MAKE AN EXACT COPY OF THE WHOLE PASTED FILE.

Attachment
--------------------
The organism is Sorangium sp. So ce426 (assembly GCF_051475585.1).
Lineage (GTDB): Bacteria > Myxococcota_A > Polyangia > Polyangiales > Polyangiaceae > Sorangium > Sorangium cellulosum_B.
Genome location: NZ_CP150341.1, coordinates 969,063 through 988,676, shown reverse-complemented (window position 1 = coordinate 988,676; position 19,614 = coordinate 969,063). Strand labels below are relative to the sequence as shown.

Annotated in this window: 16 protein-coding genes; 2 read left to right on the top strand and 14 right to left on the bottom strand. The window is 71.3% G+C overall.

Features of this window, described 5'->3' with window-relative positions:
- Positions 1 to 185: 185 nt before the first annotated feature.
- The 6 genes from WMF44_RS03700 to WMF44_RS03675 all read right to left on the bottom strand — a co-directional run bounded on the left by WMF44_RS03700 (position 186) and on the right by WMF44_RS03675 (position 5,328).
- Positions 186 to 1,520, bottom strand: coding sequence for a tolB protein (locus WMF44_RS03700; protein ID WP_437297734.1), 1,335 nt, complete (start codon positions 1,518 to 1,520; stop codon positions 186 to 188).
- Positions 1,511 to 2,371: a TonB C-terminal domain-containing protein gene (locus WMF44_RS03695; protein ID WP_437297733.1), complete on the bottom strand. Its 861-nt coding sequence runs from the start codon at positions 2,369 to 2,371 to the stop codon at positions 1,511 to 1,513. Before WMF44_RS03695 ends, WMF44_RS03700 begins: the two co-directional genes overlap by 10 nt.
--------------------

The organism is Sorangium sp. So ce426 (assembly GCF_051475585.1).
Lineage (GTDB): Bacteria > Myxococcota_A > Polyangia > Polyangiales > Polyangiaceae > Sorangium > Sorangium cellulosum_B.
Genome location: NZ_CP150341.1, coordinates 969,063 through 988,676, shown reverse-complemented (window position 1 = coordinate 988,676; position 19,614 = coordinate 969,063). Strand labels below are relative to the sequence as shown.

Annotated in this window: 16 protein-coding genes; 2 read left to right on the top strand and 14 right to left on the bottom strand. The window is 71.3% G+C overall.

Features of this window, described 5'->3' with window-relative positions:
- Positions 1 to 185: 185 nt before the first annotated feature.
- The 6 genes from WMF44_RS03700 to WMF44_RS03675 all read right to left on the bottom strand — a co-directional run bounded on the left by WMF44_RS03700 (position 186) and on the right by WMF44_RS03675 (position 5,328).
- Positions 186 to 1,520, bottom strand: coding sequence for a tolB protein (locus WMF44_RS03700; protein ID WP_437297734.1), 1,335 nt, complete (start codon positions 1,518 to 1,520; stop codon positions 186 to 188).
- Positions 1,511 to 2,371: a TonB C-terminal domain-containing protein gene (locus WMF44_RS03695; protein ID WP_437297733.1), complete on the bottom strand. Its 861-nt coding sequence runs from the start codon at positions 2,369 to 2,371 to the stop codon at positions 1,511 to 1,513. Before WMF44_RS03695 ends, WMF44_RS03700 begins: the two co-directional genes overlap by 10 nt.